In the decades and centuries afterwards, the basilica became the traditional burial place of many important individuals, including most of the popes up to the 15 th century.

Time has no mercy – for no man and no building. After more than a millennium, the Old St. Peter’s basilica was nearing its end. The building grew dilapidated, showing critical signs of weakness, and threatening with collapse. It was not until the time of Pope Julius 2 nd ( Giuliano della Rovere) that serious plans for rebuilding or renewing the basilica were considered. After plenty of architectural considerations, careful planning and assessing the state of disrepair, it was at last decided that the old basilica was beyond salvation. It needed to be destroyed and a new one constructed. And that is the beginning of the story of this modern, magnificent building.

The simple fact that the construction of this new basilica took 120 years to complete tells us all we need to know about its complexity and grandeur. This also means that over that century and two decades, many popes and key architects were a key part of the overall design and building process.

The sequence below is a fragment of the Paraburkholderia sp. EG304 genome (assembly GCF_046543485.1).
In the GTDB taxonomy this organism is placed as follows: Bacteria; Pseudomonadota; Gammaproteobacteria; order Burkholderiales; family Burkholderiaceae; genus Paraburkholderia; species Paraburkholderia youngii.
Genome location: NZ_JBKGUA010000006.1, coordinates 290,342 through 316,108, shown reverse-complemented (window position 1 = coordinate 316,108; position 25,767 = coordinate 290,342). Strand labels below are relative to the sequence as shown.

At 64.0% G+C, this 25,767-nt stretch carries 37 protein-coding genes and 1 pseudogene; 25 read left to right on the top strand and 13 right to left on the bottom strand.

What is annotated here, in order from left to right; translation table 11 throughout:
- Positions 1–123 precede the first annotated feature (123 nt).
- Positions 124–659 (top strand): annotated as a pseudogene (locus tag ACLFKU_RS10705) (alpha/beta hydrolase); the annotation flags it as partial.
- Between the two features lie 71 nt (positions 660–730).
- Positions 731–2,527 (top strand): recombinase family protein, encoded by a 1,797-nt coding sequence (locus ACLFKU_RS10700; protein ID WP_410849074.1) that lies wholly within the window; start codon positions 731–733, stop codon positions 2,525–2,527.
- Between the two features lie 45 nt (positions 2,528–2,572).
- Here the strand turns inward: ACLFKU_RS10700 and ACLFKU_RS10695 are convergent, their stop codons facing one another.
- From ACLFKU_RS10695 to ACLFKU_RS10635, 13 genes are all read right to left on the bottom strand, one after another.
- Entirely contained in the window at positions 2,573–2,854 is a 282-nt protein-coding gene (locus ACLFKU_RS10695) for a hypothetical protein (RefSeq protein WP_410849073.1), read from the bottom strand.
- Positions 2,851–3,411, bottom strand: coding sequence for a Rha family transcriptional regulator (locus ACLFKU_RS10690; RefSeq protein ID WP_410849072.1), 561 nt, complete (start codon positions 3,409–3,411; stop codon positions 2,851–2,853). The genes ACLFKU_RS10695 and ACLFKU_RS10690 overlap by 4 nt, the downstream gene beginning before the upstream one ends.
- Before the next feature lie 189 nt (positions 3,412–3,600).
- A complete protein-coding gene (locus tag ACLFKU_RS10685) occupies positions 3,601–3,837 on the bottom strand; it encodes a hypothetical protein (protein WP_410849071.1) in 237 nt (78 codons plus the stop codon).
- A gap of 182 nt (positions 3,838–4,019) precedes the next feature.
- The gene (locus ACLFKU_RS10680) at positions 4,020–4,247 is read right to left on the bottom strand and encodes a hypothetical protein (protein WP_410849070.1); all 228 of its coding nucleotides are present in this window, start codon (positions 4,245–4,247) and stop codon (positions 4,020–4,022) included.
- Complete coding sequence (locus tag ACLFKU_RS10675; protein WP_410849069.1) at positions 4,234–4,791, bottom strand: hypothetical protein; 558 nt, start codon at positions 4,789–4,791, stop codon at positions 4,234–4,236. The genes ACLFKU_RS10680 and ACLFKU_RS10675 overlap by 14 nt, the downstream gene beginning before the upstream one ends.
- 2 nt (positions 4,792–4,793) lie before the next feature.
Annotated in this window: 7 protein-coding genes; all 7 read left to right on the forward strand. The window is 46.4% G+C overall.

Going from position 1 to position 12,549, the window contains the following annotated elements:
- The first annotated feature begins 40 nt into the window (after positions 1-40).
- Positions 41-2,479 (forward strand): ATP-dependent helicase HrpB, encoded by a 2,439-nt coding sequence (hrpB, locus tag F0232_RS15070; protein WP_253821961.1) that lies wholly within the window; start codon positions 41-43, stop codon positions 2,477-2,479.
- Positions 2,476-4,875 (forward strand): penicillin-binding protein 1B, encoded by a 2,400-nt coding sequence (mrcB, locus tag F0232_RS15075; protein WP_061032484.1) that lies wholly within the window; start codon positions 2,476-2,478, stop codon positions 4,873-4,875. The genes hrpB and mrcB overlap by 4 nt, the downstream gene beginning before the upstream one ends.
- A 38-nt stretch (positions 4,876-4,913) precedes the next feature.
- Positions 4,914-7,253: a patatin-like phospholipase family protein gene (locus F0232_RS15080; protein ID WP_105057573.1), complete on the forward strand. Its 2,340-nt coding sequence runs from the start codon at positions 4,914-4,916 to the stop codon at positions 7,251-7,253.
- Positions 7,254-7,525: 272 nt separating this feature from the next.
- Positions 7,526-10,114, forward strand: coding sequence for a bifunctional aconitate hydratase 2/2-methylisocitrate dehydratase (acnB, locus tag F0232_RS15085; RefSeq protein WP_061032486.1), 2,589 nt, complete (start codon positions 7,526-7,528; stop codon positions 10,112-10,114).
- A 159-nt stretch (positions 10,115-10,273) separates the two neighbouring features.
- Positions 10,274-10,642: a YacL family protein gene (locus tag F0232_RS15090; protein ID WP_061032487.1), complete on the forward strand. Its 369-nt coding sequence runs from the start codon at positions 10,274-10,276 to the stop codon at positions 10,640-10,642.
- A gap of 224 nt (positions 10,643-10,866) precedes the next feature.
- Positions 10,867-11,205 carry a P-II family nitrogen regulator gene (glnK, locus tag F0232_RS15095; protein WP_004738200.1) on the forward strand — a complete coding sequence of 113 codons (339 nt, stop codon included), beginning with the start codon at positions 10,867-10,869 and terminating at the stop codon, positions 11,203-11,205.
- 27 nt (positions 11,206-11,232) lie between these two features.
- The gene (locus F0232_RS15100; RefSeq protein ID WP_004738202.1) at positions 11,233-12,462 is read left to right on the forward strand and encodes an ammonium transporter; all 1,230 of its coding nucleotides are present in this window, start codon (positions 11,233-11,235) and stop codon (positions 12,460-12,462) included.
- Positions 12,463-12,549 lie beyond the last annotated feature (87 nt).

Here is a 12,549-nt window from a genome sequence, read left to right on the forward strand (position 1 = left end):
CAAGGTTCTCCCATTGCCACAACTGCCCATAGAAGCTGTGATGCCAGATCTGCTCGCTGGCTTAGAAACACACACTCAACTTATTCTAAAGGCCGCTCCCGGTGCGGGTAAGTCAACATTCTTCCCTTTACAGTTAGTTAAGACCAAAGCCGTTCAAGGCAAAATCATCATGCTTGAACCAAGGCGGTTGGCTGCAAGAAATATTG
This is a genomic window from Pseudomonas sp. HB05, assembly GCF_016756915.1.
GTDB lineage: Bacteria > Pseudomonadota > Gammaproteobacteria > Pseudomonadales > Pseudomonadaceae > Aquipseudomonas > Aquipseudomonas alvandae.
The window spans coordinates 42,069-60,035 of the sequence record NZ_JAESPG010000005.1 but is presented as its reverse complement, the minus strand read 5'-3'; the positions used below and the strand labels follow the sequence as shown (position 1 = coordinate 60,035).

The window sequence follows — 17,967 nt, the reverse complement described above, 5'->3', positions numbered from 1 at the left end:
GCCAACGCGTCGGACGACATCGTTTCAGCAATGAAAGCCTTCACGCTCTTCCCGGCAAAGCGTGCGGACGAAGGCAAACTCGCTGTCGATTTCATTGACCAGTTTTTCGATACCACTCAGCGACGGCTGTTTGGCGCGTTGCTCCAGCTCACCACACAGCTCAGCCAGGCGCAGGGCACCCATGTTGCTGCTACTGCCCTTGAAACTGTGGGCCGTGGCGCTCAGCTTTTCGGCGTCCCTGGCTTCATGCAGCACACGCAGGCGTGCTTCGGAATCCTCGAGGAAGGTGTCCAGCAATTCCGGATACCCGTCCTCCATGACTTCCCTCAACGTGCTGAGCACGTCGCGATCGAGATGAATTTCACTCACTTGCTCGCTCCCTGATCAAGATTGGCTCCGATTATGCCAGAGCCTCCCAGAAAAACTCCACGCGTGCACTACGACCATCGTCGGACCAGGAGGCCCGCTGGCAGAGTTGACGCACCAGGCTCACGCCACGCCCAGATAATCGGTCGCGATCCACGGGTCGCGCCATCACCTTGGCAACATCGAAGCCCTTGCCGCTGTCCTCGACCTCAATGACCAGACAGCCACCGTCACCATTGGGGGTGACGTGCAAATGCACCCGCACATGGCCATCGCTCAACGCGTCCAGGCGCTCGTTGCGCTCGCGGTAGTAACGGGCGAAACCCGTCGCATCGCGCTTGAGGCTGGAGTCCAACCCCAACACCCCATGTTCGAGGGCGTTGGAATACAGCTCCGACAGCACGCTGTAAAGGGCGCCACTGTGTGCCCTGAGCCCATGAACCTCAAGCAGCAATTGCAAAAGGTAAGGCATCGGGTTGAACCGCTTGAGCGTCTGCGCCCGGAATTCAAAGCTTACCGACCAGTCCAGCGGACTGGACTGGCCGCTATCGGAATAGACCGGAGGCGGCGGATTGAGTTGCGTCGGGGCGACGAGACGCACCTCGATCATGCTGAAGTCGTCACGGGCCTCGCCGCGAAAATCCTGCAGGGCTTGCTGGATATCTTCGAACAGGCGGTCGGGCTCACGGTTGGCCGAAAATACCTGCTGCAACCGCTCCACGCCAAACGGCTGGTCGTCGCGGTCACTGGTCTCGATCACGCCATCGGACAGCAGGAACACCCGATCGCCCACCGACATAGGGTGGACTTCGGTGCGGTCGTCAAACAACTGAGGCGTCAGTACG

The new basilica was the brainchild of several architects that were amongst the crucial persons of the European baroque and The Renaissance. Over those years, amongst those involved were the famed Donato Bramante, Michelangelo, Giacomo della Porta, Carlo Maderno, Giacomo Barozzi da Vignola, Raphael, and Antonio da San Gallo. These names would later remain etched in the pages of history as some of Europe’s greatest, and their skill and vision remains immortalized in the St. Peter’s Basilica we can see today.

The first, original floor plan of the basilica was created by Donato Bramante, in 1506. He died in 1514, and had to be replaced with da Sangallo and Fra Giocondo, who both died the next year. Raphael later took over the designs, in 1514/1516, and he introduced a critical change to the design. Raphael chose to implement an elaborate nave which consisted of five bays, and rows of elaborate apsidal chapels on each side.

The nave of St Peter’s Basilica. Credit: Ioannis Syrigos

The nave of St Peter’s Basilica. Credit: Ioannis Syrigos

Sadly, Raphael died in 1520, and in his place came Baldassare Tommaso Peruzzi. Raphael’s successor didn’t apply any successful changes to the design. He died in 1536. No significant changes were made until Michelangelo became the main architect in 1547. This great artist and architect is today considered one of the principal contributors to the design and the final form of the basilica.

Michelangelo’s Masterly Touch and the Final Form of the Basilica